As we metioned yesterday, the Woodstock Music And Arts Festival started on this weekend in 1969. The festival ran from the 15th through the 17th on Max Yasgur’s farm in the rural town of Bethel, NY. It’s widely regarded as one of, if not the most influential event in rock and roll history. Tickets for the three day event cost the princely sum of $18, but most didn’t pay for their tickets and for most intents and purposes, Woodstock has been considered a free event. Concert organizers had expected 200,000 patrons, but what they got was roughly 500,000(!). Obviously the festival was not prepared for such an enormous turnout, so water supply, toilet facilities, etc., were creature comforts the concert goers had to do without.
The festival started with Richie Havens plucking and singing his version of soulful folk music and wove through several different genres and styles throughout the weekend. Some of the highlights were: Crosby, Stills & Nash- performing an acoustic set and an electric set, Canned Heat, Janis Joplin, Santana, Creedence Clearwater Revival, Sly And The Family Stone, The Who (Yippie Activist, Abbie Hoffman stormed the stage and stole the microphone before it was regained), The Grateful Dead (whose set was marred by technical difficulties), Jefferson Airplane, Ten Years After, The Band, Paul Butterfield, and of course, Jimi Hendrix’s career defining early morning set.
The Beatles were asked to play, but John Lennon refused unless Yoko’s Plastic Ono Band could play as well. John and Yoko were turned down…Cold. Others that declined for various reasons were: The Doors, Led Zeppelin, Jethro Tull, Frank Zappa, Spirit, Bob Dylan, etc., etc.
The festival was filmed and released in 1970 as “Woodstock”.
Santana’s Soul Sacrifice:
Janis Joplin’s Try:
Joe Cocker’s With A Little Help From My Friends:
Ten Years After’s I’m Going Home:
Jefferson Airplane’s White Rabbit:
Crosby, Stills & Nash’s Suite: Judy Blue Eyes:
The Who’s Pinball Wizard:
Sly And The Family Stone’s I Want To Take You Higher:
….. and of course, Jimi Hendrix’s Voodoo Child:
Neil Young’s tries his hat once again as film director (credited as Bernard Shakey), in the 2008 release, Deja Vu, which documents CSN&Y’s 2006 tour.
Review from the Sundance Film Festival: In 2006, rock ‘n roll icons Crosby, Stills, Nash and Young played a “Freedom of Speech” tour to protest the war in Iraq. The band that wrote Ohio, one of the most famous protest songs of the Vietnam era, decided that the country needed a wake-up call, some of the same spirit of protest and activism that once shook national policy and changed our nation forever. CSNY Déjà Vu is a documentary based on this tour.
Being a rock star must be the ideal profession because you get all the girls when you’re young and somehow you’re never too old. David Crosby, Stephen Stills, Graham Nash and Neil Young were an average of 62 years of age on the tour, but still audiences gave them license to “get down” on the stage, and generally applauded wildly with love and admiration. But don’t expect the typical fawning fans of a concert movie. This is all about the tour, about why they hit the road, what they believe, and how fans, concertgoers and the American public reacted.
Writer and ringleader Neil Young deserves tremendous credit for being candid and revealing. He quotes the glowing press reports of course, but also the negative ones and even the stinging mockery. He also shows both sides of the audience reaction, with the most antagonistic occurring in the southern (red) states, where many fans walked out of the concerts in disgust, coming for the music without realizing they were in for incessant politicizing, including a song entitled “Let’s Impeach the President.” And he even shows Stephen Stills falling off the stage, looking every bit like the fat old man that he has become. (Only Graham Nash really looks good. David Crosby looks like your uncle. And Neil Young just looks a little craggy, until he takes his hat off. Then he looks like his age as well.) It is fun and nostalgic to see the old footage interspersed, and to follow the band as they meet people, and introduce those that affected or were affected by the experience. CSNY Deja Vu is not a great movie by any means. There’s not enough music to make it a concert film, and not enough action to pick up the slack. But there is nevertheless something admirable, even touching, about their breed of 60′s style activism, their belief that people are dying needlessly, and their genuine heartfelt desire to make a difference. As they repeatedly demonstrated, they have profound respect for the servicemen overseas, but don’t see continuing the war as the best answer. Agree or not, it strikes me as the sincerest form of patriotism.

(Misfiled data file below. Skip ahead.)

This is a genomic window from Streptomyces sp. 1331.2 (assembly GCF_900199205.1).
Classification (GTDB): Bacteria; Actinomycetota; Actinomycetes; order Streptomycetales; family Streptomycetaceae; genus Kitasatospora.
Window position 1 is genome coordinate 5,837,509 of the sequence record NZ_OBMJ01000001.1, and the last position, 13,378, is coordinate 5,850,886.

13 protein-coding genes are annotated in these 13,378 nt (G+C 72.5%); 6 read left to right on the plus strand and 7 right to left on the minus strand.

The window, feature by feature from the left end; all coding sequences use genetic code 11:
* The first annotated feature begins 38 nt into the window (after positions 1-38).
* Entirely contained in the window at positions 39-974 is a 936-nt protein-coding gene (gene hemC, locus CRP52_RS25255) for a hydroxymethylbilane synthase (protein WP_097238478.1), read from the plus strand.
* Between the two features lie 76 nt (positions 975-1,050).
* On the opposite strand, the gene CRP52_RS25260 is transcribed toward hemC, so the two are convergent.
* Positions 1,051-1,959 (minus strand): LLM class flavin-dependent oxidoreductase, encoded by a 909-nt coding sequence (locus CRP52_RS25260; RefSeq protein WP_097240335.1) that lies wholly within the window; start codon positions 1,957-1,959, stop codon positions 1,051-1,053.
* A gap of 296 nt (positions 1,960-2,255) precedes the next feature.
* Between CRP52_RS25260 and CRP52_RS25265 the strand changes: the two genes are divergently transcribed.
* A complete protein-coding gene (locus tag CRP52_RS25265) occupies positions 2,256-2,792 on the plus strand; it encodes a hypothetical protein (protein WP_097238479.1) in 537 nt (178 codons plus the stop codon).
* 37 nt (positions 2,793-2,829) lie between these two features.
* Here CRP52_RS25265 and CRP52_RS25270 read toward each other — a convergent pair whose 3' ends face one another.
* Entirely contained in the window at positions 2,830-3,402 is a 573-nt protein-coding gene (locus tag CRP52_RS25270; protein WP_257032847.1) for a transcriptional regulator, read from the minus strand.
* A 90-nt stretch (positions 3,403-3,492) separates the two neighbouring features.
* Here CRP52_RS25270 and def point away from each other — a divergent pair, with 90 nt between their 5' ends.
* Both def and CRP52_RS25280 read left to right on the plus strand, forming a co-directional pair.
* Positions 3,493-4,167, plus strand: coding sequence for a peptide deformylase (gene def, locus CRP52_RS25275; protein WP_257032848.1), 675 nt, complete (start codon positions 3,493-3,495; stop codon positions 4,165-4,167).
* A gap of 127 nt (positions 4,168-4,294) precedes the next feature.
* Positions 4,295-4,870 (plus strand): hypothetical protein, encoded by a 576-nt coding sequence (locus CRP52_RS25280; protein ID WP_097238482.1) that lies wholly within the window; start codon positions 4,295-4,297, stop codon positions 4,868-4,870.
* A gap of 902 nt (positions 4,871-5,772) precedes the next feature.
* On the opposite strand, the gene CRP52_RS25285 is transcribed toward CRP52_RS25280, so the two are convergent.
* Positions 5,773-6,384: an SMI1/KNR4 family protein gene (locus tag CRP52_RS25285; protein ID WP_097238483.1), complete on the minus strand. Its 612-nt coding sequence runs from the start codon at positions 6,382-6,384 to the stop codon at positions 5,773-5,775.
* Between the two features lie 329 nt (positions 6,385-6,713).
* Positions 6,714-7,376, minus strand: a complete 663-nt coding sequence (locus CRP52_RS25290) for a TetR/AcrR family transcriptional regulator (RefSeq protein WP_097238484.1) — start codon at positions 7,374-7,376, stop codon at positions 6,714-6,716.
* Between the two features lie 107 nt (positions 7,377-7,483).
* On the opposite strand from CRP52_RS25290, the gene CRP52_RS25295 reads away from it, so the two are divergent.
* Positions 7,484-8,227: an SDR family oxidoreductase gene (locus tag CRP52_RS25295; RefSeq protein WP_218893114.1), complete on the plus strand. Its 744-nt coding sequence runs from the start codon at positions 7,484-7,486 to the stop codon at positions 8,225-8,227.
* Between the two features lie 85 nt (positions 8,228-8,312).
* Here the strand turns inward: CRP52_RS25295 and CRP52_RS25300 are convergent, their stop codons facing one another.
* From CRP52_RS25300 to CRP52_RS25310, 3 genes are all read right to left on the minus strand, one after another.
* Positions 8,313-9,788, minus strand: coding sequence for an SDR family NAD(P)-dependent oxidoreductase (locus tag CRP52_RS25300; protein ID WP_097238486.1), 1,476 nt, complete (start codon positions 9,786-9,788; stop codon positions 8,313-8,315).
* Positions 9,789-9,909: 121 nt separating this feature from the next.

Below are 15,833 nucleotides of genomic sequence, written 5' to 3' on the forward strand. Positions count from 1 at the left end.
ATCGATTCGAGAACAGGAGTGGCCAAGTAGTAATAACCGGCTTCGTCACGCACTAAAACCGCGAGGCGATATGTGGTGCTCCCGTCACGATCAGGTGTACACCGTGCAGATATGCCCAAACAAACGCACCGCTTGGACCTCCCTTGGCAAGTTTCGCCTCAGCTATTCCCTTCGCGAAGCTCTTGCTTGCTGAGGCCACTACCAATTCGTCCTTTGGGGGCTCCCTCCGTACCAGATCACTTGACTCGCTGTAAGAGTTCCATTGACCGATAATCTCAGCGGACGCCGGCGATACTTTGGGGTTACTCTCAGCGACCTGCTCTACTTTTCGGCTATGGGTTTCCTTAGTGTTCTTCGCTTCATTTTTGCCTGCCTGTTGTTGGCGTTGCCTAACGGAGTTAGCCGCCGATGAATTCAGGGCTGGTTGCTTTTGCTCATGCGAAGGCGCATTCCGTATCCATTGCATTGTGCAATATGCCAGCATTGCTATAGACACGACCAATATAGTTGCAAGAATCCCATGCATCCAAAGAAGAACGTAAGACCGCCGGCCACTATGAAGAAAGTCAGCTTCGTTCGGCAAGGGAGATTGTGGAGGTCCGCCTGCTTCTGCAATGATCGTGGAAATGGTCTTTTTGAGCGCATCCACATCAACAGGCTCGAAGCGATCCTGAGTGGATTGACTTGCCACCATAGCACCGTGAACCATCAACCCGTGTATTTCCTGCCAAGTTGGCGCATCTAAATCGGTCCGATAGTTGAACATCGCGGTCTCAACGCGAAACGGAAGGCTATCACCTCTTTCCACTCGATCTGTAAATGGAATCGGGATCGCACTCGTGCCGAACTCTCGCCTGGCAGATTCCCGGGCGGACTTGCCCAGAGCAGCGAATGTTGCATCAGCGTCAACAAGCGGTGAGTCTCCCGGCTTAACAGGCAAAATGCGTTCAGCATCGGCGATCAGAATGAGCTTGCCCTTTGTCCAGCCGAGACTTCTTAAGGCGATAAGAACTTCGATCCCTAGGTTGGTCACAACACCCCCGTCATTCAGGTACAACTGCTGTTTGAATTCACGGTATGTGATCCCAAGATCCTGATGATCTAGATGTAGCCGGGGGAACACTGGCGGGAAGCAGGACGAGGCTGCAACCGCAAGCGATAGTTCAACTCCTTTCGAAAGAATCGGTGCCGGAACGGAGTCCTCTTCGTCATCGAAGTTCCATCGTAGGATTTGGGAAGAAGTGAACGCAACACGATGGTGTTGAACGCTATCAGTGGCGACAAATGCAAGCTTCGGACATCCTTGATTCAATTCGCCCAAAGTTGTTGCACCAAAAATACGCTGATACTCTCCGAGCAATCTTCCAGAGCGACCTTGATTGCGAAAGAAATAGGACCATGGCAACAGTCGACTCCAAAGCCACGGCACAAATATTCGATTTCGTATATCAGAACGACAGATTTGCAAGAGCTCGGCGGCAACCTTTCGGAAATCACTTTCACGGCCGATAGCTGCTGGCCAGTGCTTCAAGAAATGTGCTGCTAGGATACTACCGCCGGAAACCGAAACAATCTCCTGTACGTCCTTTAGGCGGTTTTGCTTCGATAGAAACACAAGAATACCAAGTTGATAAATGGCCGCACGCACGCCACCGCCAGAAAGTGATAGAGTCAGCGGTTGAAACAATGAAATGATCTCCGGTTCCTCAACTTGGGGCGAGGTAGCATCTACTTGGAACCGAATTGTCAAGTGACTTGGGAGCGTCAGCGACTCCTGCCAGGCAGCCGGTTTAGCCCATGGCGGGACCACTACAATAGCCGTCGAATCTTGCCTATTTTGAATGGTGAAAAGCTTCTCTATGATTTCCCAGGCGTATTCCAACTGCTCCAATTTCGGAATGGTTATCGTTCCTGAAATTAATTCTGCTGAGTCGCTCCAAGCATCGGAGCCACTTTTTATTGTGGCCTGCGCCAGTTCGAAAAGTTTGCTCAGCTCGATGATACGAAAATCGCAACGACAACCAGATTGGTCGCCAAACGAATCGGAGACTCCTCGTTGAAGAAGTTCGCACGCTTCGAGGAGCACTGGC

Sundance Moment Someone in the Q&A said that he had lost a brother in Iraq, and told Neil Young that “you have no idea what you’re talking about.” It was a tense moment in the very liberal Sundance crowd. I’m guessing that Young has dealt with this kind of thing dozens of times on the tour, and he chose to handle it by, essentially, backing down. “I think you’re right,” he said. “We’re just trying to get people to talk about it.” Well, that might be an easy answer, but I’m not sure it’s honest. A song like “Let’s Impeach the President” is something more than an invitation for dialogue, it’s a political statement of the strongest kind. I respect the band’s sincerity, but was disappointed they were something less than forthright when challenged.
I am so, so excited. I’m a fan of Johnny Cash’s American Recordings, which Rick produced (and yes, I’m on a first-name basis with good ole’ Rick), so I expect great things!
Graham Nash said, “Rick Rubin’s a brilliant man, and what he wants is an album with no CSN songs. He wants to do an album of all the songs we love, all the songs we wish we’ve written.”